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#426 2017-05-19 16:56:26

kbd512
Member
Registered: 2015-01-02
Posts: 1,056

Re: Orion (CEV / SM) - status

SpaceNut,

I agree.  Continue the life support and avionics systems development from Orion, but kill the capsule program.

Here's what we have or will have in the immediate future for crewed flights:
Dragon 2
Dream Chaser
Starliner

Here's what we have for robotic flights:
Cygnus (could also be used as a crewed deep space module and lander with appropriate propulsion)
Cygnus Enhanced (could also be used as crewed deep space module, but it's a tad too tall and heavy for landing)
Dragon
X-37B

Current Rockets:
Atlas V
Falcon 9
Pegasus XL

Near Future:
New Glenn
Stratolaunch
SLS
Vulcan
Vulcan Heavy

There are a slew of capabilities between all of those systems.  That's enough, already.  There's no need for a massive capsule like Orion.  Something has to go to get the development funding for the life support, kick stage, and lander technologies.

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#427 2017-05-19 20:23:39

Oldfart1939
Member
Registered: 2016-11-26
Posts: 764

Re: Orion (CEV / SM) - status

kbd512 wrote:

SpaceNut,

I agree.  Continue the life support and avionics systems development from Orion, but kill the capsule program.

There's no need for a massive capsule like Orion.  Something has to go to get the development funding for the life support, kick stage, and lander technologies.

I agree completely, but NASA has "other plans," since none of the other systems were "invented here." (At NASA).

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#428 2017-07-06 18:38:33

SpaceNut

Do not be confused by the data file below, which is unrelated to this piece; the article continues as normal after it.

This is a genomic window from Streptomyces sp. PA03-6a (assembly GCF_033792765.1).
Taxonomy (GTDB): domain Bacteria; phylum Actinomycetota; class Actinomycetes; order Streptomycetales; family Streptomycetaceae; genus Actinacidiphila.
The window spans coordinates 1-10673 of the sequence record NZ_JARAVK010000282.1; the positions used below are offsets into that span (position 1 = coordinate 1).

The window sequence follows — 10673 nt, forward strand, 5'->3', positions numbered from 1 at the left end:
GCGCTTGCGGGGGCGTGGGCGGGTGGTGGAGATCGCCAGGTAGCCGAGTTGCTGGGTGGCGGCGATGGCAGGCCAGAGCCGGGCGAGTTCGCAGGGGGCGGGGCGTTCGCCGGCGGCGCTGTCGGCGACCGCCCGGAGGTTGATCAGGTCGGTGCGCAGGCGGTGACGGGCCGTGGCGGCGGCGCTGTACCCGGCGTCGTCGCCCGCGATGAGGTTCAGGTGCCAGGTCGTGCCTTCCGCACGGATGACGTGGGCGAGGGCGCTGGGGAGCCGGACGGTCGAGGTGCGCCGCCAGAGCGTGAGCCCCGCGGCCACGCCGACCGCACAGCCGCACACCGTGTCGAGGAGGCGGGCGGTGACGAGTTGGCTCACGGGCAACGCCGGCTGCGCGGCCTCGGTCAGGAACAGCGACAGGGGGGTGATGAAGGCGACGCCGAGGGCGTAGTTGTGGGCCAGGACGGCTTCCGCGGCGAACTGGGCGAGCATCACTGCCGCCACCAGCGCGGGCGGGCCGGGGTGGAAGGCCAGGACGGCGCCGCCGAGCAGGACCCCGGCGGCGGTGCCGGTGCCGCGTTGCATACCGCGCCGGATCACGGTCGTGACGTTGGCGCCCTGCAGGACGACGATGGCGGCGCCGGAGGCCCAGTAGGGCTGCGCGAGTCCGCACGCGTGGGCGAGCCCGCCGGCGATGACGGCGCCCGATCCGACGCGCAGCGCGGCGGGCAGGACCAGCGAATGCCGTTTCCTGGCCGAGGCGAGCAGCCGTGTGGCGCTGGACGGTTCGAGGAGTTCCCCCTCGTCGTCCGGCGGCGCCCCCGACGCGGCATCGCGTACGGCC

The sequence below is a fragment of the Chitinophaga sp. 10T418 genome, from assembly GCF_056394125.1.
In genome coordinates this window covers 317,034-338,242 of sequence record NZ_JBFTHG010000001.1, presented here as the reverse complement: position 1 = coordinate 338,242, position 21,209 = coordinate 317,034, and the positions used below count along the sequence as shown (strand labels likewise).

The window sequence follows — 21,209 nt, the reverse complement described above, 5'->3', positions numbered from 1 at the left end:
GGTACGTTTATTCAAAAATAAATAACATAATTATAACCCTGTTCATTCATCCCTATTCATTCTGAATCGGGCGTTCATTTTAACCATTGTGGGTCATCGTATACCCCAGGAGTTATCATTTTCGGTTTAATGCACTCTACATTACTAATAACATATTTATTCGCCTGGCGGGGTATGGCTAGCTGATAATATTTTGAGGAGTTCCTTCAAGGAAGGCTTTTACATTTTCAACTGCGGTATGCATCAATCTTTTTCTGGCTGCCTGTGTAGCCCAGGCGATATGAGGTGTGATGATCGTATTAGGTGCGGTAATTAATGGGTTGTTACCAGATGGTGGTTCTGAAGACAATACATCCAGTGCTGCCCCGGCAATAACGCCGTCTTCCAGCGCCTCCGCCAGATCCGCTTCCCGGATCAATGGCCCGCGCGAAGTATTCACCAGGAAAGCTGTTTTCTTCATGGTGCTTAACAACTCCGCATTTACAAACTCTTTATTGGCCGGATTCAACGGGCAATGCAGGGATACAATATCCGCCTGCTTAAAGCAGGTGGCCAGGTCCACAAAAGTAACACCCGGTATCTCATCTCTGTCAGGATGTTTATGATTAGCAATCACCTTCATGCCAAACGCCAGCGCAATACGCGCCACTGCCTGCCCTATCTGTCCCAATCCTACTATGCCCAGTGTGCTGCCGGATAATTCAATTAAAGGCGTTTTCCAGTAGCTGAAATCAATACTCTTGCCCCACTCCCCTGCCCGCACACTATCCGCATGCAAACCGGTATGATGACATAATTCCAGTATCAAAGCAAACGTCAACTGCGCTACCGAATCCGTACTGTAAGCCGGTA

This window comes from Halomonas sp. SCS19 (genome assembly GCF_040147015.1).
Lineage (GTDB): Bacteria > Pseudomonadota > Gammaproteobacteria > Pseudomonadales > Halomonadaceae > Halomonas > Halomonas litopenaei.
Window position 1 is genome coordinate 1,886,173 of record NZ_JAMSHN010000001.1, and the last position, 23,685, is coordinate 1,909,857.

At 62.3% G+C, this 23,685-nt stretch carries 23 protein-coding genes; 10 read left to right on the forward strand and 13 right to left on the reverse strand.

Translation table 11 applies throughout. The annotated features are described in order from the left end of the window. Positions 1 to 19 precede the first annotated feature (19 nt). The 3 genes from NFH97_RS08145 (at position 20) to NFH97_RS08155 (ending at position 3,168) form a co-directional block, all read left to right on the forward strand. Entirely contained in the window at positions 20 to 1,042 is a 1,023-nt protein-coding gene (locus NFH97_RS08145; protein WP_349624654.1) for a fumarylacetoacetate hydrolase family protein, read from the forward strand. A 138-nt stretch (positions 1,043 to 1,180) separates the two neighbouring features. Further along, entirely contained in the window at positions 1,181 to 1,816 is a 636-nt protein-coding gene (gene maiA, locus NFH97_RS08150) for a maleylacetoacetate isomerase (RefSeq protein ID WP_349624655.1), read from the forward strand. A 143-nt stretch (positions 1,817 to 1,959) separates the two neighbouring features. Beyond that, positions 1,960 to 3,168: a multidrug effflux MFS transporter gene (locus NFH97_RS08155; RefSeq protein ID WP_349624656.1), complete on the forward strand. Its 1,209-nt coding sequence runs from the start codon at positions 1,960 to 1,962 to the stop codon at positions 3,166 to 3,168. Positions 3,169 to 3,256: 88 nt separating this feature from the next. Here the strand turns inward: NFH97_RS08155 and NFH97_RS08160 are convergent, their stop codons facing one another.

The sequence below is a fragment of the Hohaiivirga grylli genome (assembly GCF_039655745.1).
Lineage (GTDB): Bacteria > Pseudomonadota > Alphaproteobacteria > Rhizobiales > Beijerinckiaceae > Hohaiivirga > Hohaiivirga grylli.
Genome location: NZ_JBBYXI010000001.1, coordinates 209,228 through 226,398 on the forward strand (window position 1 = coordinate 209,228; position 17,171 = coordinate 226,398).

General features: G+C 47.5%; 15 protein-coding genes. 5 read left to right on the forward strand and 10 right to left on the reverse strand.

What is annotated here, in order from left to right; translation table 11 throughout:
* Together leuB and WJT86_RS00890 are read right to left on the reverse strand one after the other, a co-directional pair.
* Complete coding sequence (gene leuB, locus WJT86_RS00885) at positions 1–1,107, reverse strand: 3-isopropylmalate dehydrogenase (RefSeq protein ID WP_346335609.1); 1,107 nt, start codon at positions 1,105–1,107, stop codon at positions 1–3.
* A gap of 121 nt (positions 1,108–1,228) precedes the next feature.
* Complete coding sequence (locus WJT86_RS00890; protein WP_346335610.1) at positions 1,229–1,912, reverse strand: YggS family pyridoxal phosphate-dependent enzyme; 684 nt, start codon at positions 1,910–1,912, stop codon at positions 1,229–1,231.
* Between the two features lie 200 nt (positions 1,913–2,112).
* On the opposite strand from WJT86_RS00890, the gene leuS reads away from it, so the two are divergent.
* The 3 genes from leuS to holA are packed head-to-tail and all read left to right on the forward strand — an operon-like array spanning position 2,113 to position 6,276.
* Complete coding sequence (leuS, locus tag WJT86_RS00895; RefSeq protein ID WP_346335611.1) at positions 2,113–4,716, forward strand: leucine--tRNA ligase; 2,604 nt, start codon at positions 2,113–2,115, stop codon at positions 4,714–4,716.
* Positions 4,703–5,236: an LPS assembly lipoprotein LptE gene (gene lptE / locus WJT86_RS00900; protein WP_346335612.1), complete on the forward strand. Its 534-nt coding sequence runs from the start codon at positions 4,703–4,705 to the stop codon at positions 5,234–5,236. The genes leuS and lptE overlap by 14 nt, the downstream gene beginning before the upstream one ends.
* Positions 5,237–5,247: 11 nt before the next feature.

Administrator
From: New Hampshire
Registered: 2004-07-22
Posts: 10,012

Re: Orion (CEV / SM) - status

Orion deep in processing for EM-1, planning for following missions

Gee plastic wrapped for clean room visit....

Z2AGSd-350x139.jpg

From article the mass of Orion is still falling from the test EFT-1 to EM-1 and so are the number of welds needed to put it together with...The original Orion was at 31 welded parts and 3900 pounds, with the trial unit Flight Test-1 (EFT-1), had eighteen welded parts at about 3300 pounds with the Exploration Mission-1 (EM-1), we’re down to seven welded parts and 2700 pounds.

What I find interesting is still the creep on design an not fixed production at this point...

“We’re going to have to go after other components that are not yet fully designed, like the items that are coming on EM-2, like the life support components and such.  Same with the heatshield, we’re trying to lock that heatshield in and not redesign it.” Most of the Environmental Control Life Support System (ECLSS) and crew systems will be developed to integrate with the rest of the spacecraft systems for the first time. “Things like air monitors and fire extinguishers and food, water dispensers, those kind of things.  The displays and controls will be new on EM-2 and then of course the life support system that is associated with the air circulating system, the carbon dioxide removal system, and the water system that’s cooling the crew will all be new on EM-2.”

EFT-1, Orion will fly with a fully functional European Service Module (ESM). The first ESM, Flight Model-1, is being integrated at an Airbus Defence and Space facility in Bremen, Germany.  Airbus is the prime contractor for the ESM.

For the EM-2 mission, current plans are to fly a more conservative circumlunar profile, with an extended checkout period in high Earth orbit first.  If everything checks out satisfactorily, Orion would then make a single flyby of the Moon with the first element of a Deep Space Gateway (DSG), a Power and Propulsion Element (PPE), on a translunar trajectory.

“The plan right now is to work towards the docking capability for EM-3,” Kearney said.  “We’re at the very beginning of that process,…but our budgetary plans right now are laid out to support docking on EM-3.”

On EM-3 the SLS launcher would perform a TLI burn with both Orion and a habitation module for the DSG.  On their way to the Moon, the Orion would then separate from the SLS upper stage, turn around, and dock to the Hab module.

After the mated Orion and Hab module separated from the booster, they would continue into the lunar halo orbit, where they would rendezvous and dock with the PPE.

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#429 2017-07-06 19:41:18

Oldfart1939
Member
Registered: 2016-11-26
Posts: 764

Re: Orion (CEV / SM) - status

Unlike Elon Musk, they don't have to worry about the cost overruns; it's "not their money."

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